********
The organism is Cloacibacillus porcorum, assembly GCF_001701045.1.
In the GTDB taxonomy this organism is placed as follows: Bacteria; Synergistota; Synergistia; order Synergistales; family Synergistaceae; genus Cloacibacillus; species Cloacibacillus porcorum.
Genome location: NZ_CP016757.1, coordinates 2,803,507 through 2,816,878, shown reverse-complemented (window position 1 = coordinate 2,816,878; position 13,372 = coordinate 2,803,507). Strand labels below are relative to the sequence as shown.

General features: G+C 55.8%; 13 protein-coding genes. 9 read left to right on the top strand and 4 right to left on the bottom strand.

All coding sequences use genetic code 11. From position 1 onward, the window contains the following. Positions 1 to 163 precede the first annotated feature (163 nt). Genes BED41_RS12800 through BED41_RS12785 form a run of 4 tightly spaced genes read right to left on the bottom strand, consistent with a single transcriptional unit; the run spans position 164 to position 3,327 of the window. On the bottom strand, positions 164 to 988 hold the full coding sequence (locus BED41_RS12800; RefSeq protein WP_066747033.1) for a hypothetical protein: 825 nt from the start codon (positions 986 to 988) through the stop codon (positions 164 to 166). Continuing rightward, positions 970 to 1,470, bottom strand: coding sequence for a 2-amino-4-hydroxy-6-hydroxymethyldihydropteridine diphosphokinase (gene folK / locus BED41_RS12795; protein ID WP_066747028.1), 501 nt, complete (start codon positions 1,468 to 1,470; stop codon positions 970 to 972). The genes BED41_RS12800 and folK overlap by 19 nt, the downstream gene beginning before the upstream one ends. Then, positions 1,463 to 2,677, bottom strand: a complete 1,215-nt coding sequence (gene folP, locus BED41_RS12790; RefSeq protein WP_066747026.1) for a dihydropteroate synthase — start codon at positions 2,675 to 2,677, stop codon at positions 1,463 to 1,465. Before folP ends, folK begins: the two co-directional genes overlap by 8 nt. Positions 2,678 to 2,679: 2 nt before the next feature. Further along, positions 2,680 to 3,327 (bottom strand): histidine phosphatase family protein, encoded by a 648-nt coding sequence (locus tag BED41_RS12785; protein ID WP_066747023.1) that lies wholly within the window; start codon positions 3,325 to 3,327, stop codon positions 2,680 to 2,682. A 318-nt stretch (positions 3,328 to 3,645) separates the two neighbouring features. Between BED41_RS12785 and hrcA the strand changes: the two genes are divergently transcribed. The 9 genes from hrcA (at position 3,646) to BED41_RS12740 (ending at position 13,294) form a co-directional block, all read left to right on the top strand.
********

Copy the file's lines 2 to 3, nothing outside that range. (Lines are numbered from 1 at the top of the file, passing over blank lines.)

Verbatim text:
In the GTDB taxonomy this organism is placed as follows: Bacteria; Synergistota; Synergistia; order Synergistales; family Synergistaceae; genus Cloacibacillus; species Cloacibacillus porcorum.
Genome location: NZ_CP016757.1, coordinates 2,803,507 through 2,816,878, shown reverse-complemented (window position 1 = coordinate 2,816,878; position 13,372 = coordinate 2,803,507). Strand labels below are relative to the sequence as shown.